Monday, November 19, 2012

The Whaley House, San Diego, Ca

"There are some human beings who are dimly aware of their own deaths, yet have chosen to stay on in what used to be their homes, to be close to surroundings they once held dear." --Hans Holzer

"Few houses in San Diego are as historically important as the Whaley House. In addition to being the Whaley Family home, it housed a granary, the County Court House, San Diego's first commercial theater, various businesses including Thomas Whaley's own general store, a ballroom, a billiard hall, school, and polling place. Significant events, such as the seizure of the court documents and records in 1871, and the suicide of Violet Whaley in 1885 profoundly affected Thomas and Anna Whaley. These events, as well as the hangings which occurred on the property before the house was constructed, have suffused the Whaley House with an air of mystery and added to its reputation as something more than just California State Historic Landmark #65.

According to the Travel Channel's America's Most Haunted, the house is the number one most haunted house in the United States. The alleged haunting of the Whaley House have been reported on numerous other television programs and been written up in countless publications and books since the house first opened as a museum in 1960. Although we cannot state positively that the Whaley House is really haunted, the voluminous documentation of paranormal occurrences at the site makes a compelling case. But, if there are ghosts at the Whaley House, who are they and why are they here?

The earliest documented ghost at the Whaley House is "Yankee Jim." James (aka Santiago) Robinson was convicted of attempted grand larceny in San Diego in 1852, and hanged on a gallows off the back of a wagon on the site where the house now stands. The local newspaper reported that he "kept his feet in the wagon as long as possible, but was finally pulled off. He swung back and forth like a pendulum until he strangled to death." Although Thomas Whaley had been a spectator at the execution, he did not let it dissuade him from buying the property a few years later and building a home for his family there. According to the San Diego Union, "soon after the couple and their children moved in, heavy footsteps were heard moving about the house. Whaley described them as sounding as though they were made by the boots of a large man. Finally he came to the conclusion that these unexplained footfalls were made by Yankee Jim Robinson." Another source states that Lillian Whaley, the Whaleys' youngest daughter who lived in the house until 1953, "had been convinced the ghost of "Yankee Jim" haunted the Old House." A visitor to the museum in 1962 mentioned that "the ghost had driven her family from their visit there more than 60 years [earlier], her mother was unnerved by the phantom walking noise and the strange way the windows unlatched and flew up."

Many visitors to the house have reported encountering Thomas Whaley himself. The late June Reading, former curator of the museum, said, "We had a little girl perhaps 5 or 6 years old who waved to a man she said was standing in the parlor. We couldn't see him. But often children's sensitivity is greater than an adult's." However, many adults have reported seeing the apparition of Mr. Whaley, usually on the upper landing. One said he was "clad in frock coat and pantaloons, the face turned away from her, so she could not make it out. Suddenly it faded away."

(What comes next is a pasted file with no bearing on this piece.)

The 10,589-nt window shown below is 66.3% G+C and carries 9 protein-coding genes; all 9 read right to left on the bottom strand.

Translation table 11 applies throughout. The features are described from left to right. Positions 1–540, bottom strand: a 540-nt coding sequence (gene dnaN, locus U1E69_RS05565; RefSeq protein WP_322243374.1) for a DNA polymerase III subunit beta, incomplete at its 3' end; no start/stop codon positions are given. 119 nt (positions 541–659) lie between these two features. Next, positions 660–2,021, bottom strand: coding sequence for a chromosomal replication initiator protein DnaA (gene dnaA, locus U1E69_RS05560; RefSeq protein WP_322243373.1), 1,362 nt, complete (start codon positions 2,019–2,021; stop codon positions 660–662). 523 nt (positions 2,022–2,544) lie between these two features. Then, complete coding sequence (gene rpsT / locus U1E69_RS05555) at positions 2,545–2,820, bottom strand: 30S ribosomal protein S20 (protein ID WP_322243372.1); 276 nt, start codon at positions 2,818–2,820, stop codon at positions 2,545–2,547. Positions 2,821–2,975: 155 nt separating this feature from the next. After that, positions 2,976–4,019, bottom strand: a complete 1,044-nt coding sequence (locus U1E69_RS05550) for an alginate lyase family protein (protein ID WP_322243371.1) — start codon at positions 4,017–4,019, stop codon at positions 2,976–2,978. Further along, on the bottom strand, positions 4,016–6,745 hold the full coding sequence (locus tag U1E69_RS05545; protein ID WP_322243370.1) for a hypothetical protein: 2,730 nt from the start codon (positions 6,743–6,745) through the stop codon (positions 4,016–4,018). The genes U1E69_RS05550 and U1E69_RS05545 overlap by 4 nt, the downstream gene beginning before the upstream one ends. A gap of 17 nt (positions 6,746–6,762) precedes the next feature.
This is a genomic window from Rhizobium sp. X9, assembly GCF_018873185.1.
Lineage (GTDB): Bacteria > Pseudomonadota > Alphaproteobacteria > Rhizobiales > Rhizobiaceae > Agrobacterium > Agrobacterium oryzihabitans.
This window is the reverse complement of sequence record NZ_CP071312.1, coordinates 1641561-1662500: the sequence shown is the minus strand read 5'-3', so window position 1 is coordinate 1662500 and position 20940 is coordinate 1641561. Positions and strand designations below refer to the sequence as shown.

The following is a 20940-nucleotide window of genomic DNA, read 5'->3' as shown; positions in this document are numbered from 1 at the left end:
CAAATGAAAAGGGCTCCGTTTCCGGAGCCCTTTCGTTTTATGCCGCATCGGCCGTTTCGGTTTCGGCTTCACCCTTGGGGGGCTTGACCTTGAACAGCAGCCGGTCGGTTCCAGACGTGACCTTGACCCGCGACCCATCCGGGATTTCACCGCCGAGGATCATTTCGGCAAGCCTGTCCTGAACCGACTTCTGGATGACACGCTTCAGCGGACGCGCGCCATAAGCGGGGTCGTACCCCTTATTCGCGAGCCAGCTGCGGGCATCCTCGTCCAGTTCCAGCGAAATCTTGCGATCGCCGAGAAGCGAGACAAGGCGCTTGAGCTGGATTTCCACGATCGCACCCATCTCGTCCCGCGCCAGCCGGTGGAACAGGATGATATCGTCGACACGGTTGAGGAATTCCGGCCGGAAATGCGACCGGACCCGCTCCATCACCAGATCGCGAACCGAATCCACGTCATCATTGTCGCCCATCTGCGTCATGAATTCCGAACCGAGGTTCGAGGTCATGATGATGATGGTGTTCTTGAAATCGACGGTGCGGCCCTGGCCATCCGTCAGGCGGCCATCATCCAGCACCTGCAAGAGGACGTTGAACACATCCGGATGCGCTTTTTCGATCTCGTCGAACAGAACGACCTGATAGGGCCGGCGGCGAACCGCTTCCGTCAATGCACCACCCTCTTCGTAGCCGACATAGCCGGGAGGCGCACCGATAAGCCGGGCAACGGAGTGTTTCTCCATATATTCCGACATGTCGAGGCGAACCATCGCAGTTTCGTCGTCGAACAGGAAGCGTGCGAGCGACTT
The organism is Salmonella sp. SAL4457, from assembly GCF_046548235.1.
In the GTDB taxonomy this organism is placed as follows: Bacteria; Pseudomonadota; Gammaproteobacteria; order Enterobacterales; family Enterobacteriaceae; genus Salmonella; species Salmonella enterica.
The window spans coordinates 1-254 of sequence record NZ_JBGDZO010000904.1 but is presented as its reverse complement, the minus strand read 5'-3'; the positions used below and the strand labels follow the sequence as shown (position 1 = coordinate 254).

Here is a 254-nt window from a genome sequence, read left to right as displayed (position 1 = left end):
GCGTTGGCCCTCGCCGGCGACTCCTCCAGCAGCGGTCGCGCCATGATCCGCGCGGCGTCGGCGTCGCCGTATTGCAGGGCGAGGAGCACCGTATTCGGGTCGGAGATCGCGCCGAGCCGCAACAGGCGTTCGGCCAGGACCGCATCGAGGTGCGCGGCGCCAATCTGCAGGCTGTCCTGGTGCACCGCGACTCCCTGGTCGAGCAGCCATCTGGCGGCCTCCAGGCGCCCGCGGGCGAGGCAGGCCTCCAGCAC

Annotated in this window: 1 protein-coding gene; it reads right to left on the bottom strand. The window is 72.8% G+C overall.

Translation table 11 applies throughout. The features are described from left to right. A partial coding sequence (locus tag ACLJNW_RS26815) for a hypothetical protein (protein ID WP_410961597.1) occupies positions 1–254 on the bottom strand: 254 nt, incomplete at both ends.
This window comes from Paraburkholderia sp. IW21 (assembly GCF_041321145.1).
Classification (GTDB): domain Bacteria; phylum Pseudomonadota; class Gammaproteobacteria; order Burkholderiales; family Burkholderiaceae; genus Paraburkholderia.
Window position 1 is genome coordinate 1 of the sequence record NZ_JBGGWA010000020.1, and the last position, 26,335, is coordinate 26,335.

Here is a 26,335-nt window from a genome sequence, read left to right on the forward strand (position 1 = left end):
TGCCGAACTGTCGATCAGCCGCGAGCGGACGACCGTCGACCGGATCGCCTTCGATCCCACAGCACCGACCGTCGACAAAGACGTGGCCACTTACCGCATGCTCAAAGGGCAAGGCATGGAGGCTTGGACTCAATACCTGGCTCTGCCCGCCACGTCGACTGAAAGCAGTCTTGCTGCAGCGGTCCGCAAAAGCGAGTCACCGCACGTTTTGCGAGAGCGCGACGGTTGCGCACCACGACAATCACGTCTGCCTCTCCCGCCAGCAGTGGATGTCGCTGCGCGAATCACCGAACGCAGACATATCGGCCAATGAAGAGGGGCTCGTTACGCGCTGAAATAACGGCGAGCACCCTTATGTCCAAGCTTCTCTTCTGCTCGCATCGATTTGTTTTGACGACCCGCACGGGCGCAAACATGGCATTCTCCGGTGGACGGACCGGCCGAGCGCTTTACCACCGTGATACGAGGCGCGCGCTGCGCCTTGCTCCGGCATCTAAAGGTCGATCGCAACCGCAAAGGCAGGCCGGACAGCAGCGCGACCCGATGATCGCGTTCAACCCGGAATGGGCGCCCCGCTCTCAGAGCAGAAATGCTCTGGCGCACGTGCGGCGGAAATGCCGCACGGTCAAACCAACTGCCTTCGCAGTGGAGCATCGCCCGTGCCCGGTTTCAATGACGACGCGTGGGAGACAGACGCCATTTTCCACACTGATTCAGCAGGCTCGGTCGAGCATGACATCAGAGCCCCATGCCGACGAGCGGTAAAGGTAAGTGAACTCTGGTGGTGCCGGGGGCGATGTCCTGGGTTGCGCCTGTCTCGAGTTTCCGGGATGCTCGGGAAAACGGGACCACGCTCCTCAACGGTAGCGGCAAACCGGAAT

The specter of Anna Whaley has also been reported, usually in the downstairs rooms or in the garden. In 1964, Mrs. Whaley's floating, drifting spirit appeared to [television personality Regis Philbin. "All of a sudden I noticed something on the wall," Philbin reported. "There was something filmy white, it looked like an apparition of some kind, I got so excited I couldn't restrain myself! I flipped on the [flash]light and nothing was there but a portrait of Anna Whaley, the long-dead mistress of the house."

Other visitors have described seeing or sensing the presence of a woman in the courtroom. "I see a small figure of a woman," one visitor said, "who has a swarthy complexion. She is wearing a long full skirt, reaching to the floor. The skirt appears to be a calico or gingham, small print. She has a kind of cap on her head, dark hair and eyes and she is wearing gold hoops in her pierced ears. She seems to stay in this room, lives here, I gather." None of the Whaleys fit this description, but the house was rented out to numerous tenants over the years. Perhaps the mysterious woman in the courtroom was one of these.

Another presence reported by visitors and docents is that of a young girl, who is usually found in the dining room. Psychic Sybil Leek encountered this spirit during a visit in the 1960s. "It was a long-haired girl," Sybil said. "She was very quick, you know, in a longish dress. She went to the table in this room and I went to the chair." Urban legend has it that this is the ghost of a playmate of the Whaley children who accidentally broke her neck on a low-hanging clothesline in the backyard, and whose name was either Annabel or Carrie Washburn. There are no historic records of any child dying this way at the Whaley House; nor is there record of any family named Washburn residing in San Diego at the time. It is believed that the legend was started by a one-time employee of the Whaley House, in an effort to add to the house's mystique.

Even animals aren't left out of the singular occurrences. A parapsychologist reported he saw a spotted dog, like a fox terrier, that ran down the hall with his ears flapping and into the dining room. The dog, he said, was an apparition. When they lived in the house, the Whaley's owned a terrier named Dolly Varden.